I am sitting in my chair at work as I write this. It’s 5:07PM and I started thinking about the day.
September 11th, 2014.
It was 13 years ago when our country, and indeed our world as a result, were changed by a comparative handful of individuals.
When people speak about this day, it’s usually in an, “us vs them” mentality. “We were attacked by them.” “They wanted to hurt us.” “Our country was attacked.” “We need to make them pay.”
There were thousands of deaths in relation to those attacks, and the World Trade Center towers were aptly named. This may have been an ideological attack against the citizens of the United States, or an attack against the United States Government.
In reality, it was an attack on the world. Thousands of lives were gone in moments. As a result, our world became a darker place. A scarier place. A place that was a little grimmer.
I don’t wonder what the world would be like today if such an attack hadn’t happened – such fanciful thoughts do nothing to further the collective consciousness of our planet. Instead, I wonder how we can recover from such an activity with more grace than the last time.
The world became a place where, in some places more than others, people were constantly scared. Always locking their doors, carrying concealed weapons, and looking on their neighbor distrustfully.
Especially if that neighbor looked different than they did.
In the past, when people have mentioned to me an ache in their heart when they think about the suffering of others, I didn’t understand what they meant. I understand suffering from a logical perspective. I detail and catalog the details that make up the suffering as a whole, and then parse through them to determine which are the worst, and the best ways to help them.
This is largely ineffective when it comes to emotional distress.
When I think about the world that we are in now, though, I feel… what may be described as a painful numbness. The kind that sits in the middle of your chest, and you know it should hurt, but it just feels like a heavy weight that pulls you down.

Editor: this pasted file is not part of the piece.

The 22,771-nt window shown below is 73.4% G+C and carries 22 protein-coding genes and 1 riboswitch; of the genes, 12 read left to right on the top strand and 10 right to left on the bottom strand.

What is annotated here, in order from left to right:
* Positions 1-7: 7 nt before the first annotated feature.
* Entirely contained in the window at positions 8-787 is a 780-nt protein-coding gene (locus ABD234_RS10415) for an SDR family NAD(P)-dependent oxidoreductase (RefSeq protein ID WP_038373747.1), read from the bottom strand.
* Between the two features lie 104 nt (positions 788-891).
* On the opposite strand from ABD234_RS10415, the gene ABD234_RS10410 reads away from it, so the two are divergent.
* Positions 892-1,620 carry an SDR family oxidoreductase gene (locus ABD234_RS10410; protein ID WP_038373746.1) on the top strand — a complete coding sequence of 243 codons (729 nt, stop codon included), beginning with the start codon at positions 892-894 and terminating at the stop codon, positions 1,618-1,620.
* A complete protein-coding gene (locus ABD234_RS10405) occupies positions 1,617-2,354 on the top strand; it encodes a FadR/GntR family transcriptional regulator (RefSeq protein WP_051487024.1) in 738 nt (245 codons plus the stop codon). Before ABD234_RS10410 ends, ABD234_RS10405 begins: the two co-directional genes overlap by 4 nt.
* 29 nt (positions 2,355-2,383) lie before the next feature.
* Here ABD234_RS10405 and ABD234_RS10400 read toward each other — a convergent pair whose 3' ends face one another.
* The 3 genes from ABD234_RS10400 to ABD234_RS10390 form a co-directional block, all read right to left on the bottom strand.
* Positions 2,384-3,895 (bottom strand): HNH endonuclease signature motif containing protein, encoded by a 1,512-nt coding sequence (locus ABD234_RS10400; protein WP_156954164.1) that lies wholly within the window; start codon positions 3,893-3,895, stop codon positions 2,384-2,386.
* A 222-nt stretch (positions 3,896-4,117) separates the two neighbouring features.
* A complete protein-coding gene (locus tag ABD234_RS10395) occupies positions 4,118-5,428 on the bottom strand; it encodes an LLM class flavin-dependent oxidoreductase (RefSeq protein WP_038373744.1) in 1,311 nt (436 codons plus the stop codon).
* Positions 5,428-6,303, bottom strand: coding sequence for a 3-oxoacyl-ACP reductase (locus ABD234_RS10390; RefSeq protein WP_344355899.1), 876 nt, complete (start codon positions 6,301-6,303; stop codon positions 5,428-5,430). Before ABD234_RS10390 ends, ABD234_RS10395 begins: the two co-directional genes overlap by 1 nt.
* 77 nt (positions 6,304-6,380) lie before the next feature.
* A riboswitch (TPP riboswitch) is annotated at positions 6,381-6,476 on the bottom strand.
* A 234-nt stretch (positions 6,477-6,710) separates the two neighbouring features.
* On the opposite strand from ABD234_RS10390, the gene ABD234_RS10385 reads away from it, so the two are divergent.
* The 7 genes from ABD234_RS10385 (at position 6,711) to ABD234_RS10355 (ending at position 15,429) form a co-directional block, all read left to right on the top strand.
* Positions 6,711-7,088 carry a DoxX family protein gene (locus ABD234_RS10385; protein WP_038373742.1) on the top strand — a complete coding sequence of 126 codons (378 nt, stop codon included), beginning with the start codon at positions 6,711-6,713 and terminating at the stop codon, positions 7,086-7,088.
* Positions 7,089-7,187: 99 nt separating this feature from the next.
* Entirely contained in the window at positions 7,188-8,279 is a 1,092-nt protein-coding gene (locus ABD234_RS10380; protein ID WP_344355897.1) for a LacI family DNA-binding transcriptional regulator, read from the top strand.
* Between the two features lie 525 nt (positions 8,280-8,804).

It reminds me, in part, of depression.
So I looked at the world again, today, with the eyes of the 15 year old kid who had a car accident that morning, September 11, 2001. I look at the world and I see a world depressed, downtrodden, and without hope.
As anyone who doesn’t suffer from depression could tell you, “of course there’s hope!” But if you’re depressed, it seems like a flat, grey, endless wasteland stretching in every direction. You can’t see that just beyond your vision is an oasis that you can rest in, and it’ll only take a little bit of time to get there.
My 15 year old self wants to remind the world that there is hope. That just because there are a few individuals out there who might want to hurt us, we cannot allow ourselves to wrap ourselves in protective blankets that are smothering us to death.
You can be afraid. You can be so scared that the very thought of stepping out of your door is nigh unimaginable.
That’s okay. It’s normal.
Do not let that fear cripple you and prevent you from living your life. Have courage – in yourself, and your fellow man.
Gandhi suggested, “Be the change you want to see in the world.”
Have peace; have love; live life to the fullest and smile as often as you can.
There will be time enough for tears later.